• Syllabus and Notes of the Course of Systematic and Polemic Theology (1871; 2nd ed. 1878), later republished as Systematic Theology.
  • Systematic Theology (1878)
  • Sensualistic Philosophy of the Nineteenth Century Examined (1875; 2nd ed. 1887)
  • Practical Philosophy (1897)
  • Penal Character of the Atonement of Christ Discussed in the Light of Recent Popular Heresies (1898, posthumous), on the satisfaction view of the atonement.
  • Discussions (1890–1897), Four volumes of his shorter essays, edited by C. R. Vaughan.
  1. Theological and Evangelical (1890)
  2. Evangelical (1891)
  3. Philosophical (1892)
  4. Secular (1897)

Also expanded later into five volumes, with the fifth volume consisting of selected shorter works, edited by J. H. Varner, published by Sprinkle Publications in 1999.[12]


  1. ^ "Robert Lewis Dabney". Find A Grave. Retrieved 4 March 2019.
  2. ^ "E-Books". PCA Historical Center. Retrieved 2007-03-11. Any statements in [Thomas Cary Johnson's History of the Southern Presbyterian Church] in support of the institution of slavery or in support of racial supremacy should be clearly and obviously understood to be rejected by the Presbyterian Church in America, by the PCA Historical Center, and by the Center's director.
  3. ^ "Hermeneutics of Women in Ordained Office". Fifty-fourth General Assembly (report). Orthodox Presbyterian Church. 1987. Retrieved 2007-03-11. Slavery is a man-made institution, a sinful one at that, and it is rightfully abolished altogether.
  4. ^ Dabney Smedes, Susan. A Southern Planter: Social life in the Old South. New York: James Pott & Co., 1900, p. 10.
  5. ^ Dabney, William Henry. Sketch of the Dabneys of Virginia, with some of their family records. Chicago, Press of S. D. Childs & Co., 1888.
  6. ^ Charles William Dabney Papers, 1715-1945, The Louis Round Wilson Special Collection Library at the University of North Carolina at Chapel Hill.
  7. ^ Johnson, Thomas C. (1909). "Robert L. Dabney," The Kaleidoscope, Vol. VII, p. 27.
  8. ^ Virginia Historic Landmarks Commission (October 1972). "National Register of Historic Places Inventory/Nomination: Providence Presbyterian Church" (PDF). Virginia Department of Historic Resources.
  9. ^ What the ‘Government Schools’ Critics Really Mean, By KATHERINE STEWART, New York Times, JULY 31, 2017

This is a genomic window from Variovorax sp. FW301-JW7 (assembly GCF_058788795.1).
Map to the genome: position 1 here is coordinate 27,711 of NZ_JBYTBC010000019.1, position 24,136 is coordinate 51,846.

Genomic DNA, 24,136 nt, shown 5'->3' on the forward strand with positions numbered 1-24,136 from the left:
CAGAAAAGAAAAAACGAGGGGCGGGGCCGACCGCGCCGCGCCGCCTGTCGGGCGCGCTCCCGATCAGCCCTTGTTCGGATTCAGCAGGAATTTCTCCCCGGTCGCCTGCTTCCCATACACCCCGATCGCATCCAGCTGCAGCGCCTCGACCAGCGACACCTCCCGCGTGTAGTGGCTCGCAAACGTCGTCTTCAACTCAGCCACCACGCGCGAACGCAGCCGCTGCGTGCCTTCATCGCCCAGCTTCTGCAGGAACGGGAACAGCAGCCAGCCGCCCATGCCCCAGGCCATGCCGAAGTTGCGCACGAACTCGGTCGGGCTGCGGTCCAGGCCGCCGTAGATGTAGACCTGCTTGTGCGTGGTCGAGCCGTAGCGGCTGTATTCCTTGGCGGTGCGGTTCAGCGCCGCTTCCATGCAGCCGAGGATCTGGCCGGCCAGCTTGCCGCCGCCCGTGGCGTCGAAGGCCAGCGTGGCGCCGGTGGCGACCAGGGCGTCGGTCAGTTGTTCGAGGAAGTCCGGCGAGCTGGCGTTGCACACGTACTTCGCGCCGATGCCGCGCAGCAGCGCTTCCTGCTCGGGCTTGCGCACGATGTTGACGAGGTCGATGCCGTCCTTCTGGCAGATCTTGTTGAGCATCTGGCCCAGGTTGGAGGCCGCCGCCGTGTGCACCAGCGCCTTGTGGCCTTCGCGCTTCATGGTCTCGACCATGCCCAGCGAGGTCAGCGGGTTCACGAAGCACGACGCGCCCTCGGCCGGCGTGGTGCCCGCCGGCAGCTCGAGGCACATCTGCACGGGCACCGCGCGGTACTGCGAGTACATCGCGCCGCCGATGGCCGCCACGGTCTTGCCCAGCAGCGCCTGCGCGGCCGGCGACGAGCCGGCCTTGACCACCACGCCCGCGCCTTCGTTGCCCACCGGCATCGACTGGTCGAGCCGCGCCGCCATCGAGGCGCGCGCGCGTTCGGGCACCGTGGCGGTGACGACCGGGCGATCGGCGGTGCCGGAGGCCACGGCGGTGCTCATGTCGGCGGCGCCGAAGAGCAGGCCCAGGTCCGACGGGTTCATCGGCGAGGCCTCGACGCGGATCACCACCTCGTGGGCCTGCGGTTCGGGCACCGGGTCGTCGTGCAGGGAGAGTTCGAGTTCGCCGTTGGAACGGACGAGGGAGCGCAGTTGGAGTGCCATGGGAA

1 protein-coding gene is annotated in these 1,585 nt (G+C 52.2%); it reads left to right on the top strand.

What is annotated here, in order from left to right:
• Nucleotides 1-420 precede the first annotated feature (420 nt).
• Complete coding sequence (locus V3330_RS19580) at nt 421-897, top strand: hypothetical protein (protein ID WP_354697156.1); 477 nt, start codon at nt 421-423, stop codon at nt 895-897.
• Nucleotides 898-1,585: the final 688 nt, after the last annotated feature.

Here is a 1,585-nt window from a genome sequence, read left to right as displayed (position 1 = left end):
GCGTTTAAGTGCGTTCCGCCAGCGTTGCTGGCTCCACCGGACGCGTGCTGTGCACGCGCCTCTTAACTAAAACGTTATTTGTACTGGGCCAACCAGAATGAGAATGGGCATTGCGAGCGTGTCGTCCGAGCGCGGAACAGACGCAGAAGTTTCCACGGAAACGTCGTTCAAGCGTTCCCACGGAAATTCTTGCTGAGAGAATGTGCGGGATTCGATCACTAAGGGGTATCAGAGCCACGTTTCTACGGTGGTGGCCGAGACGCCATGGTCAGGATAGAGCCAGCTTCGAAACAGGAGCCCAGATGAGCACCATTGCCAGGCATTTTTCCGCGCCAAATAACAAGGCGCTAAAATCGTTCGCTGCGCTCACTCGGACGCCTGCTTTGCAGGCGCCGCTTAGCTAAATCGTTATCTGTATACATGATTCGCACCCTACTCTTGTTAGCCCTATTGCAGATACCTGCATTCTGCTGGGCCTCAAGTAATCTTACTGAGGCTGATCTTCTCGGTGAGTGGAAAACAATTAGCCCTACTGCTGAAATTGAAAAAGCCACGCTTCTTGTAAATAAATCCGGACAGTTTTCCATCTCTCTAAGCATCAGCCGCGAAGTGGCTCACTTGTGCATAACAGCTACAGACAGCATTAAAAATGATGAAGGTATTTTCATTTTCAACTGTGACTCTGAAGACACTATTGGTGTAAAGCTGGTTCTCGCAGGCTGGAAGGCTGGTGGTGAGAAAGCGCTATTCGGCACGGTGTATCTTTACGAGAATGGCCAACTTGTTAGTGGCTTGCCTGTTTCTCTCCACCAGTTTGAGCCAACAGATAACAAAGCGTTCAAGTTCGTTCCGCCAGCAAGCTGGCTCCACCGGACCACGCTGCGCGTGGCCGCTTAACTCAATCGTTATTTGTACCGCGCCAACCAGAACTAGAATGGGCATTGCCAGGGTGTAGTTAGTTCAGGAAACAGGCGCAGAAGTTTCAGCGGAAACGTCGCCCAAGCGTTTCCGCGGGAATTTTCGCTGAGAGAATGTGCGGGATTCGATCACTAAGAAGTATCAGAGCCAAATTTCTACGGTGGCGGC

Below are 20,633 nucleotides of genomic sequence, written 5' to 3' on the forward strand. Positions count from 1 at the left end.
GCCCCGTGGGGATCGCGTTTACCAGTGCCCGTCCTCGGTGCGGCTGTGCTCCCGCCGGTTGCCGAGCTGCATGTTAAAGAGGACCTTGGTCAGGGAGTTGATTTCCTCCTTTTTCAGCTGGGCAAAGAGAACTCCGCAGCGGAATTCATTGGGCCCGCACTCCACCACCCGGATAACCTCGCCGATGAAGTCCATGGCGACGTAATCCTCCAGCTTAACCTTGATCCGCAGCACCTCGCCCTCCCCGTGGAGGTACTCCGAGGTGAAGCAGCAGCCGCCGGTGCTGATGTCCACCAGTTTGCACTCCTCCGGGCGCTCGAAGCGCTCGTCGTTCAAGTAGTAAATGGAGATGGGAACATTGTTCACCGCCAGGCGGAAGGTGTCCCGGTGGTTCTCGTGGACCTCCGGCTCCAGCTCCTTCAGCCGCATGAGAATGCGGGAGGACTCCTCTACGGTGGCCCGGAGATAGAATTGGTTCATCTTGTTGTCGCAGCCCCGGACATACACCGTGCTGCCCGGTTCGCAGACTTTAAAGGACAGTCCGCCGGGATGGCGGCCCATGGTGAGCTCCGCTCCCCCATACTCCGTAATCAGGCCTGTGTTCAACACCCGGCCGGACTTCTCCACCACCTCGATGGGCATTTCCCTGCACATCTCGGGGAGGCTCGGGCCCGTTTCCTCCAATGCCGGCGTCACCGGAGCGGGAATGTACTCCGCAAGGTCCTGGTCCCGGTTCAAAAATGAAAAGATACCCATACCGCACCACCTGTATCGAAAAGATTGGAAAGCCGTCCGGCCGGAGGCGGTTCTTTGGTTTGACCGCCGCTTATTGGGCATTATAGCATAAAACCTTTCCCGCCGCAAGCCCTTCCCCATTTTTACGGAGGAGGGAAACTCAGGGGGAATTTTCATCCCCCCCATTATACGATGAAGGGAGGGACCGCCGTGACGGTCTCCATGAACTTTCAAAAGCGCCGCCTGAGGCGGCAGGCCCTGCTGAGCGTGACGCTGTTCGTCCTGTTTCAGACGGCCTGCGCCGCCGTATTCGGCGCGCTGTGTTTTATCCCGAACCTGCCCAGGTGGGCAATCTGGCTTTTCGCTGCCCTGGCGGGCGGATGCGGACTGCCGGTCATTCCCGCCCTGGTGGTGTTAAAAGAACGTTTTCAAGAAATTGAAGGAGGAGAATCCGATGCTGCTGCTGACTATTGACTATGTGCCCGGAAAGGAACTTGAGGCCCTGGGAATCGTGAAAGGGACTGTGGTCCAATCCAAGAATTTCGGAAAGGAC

10. ^ Virginia Historic Landmarks Commission Staff (December 1972). "National Register of Historic Places Inventory/Nomination: Tinkling Spring Presbyterian Church" (PDF). Virginia Department of Historic Resources. Archived from the original (PDF) on 2012-09-26. Retrieved 2013-04-17. and accompanying photo Archived 2012-09-26 at the Wayback Machine
  11. ^ "National Register Information System". National Register of Historic Places. National Park Service. July 9, 2010.
  12. ^ Sprinkle Publications Complete Set


  • Johnson, Thomas Cary (1903). Life and Letters of Robert Lewis Dabney. Richmond, Va.: The Presbyterian Committee of Publication.
  • Hettle, Wallace (2003). "The Minister, the Martyr, and the Maxim: Robert Lewis Dabney and Stonewall Jackson Biography," Civil War History, Vol. 49, No. 4, pp. 353–369.
  • Lucas, Sean Michael (2003). "'Old Times There Are Not Forgotten': Robert Lewis Dabney's Public Theology for a Reconstructed South," The Journal of Presbyterian History, Vol. 81, No. 3, pp. 163–177.
  • Lucas, Sean Michael (2005). Robert Lewis Dabney: A Southern Presbyterian Life. Phillipsburg, N.J.: P & R Pub. See also the review by Iain D Campbell.
  • Nutt, Rick (1984). "Robert Lewis Dabney, Presbyterians and Women's Suffrage," Journal of Presbyterian History (1962-1985), Vol. 62, No. 4, pp. 339–353.
  • Simkins, Francis B. (1964). "Robert Lewis Dabney, Southern Conservative," The Georgia Review, Vol. 18, No. 4, pp. 393–407.
  • Smith, Morton H. (1962). Studies in Southern Presbyterian Theology. Jackson, Miss.: Presbyterian Reformation Society ISBN 0-87552-449-4
  • Wilson, Charles Reagan (1981). "Robert Lewis Dabney: Religion and the Southern Holocaust," The Virginia Magazine of History and Biography, Vol. 89, No. 1, pp. 79–89.
  • White, Henry Alexander (1911). "Robert Lewis Dabney." In: Southern Presbyterian Leaders. New York: The Neale Publishing Company, pp. 382–393.
  • Woods, Henry M. (1936) "Robert Lewis Dabney: Prince Among Theologians and Men", a memorial address delivered at Stonewall Church, Appomattox, Virginia, celebrating the founding of the Southern Presbyterian Church in 1861. (PDF)

 This article incorporates text from a publication now in the public domainJackson, Samuel Macauley, ed. (1914). "article name needed". New Schaff–Herzog Encyclopedia of Religious Knowledge (third ed.). London and New York: Funk and Wagnalls.

External links[edit]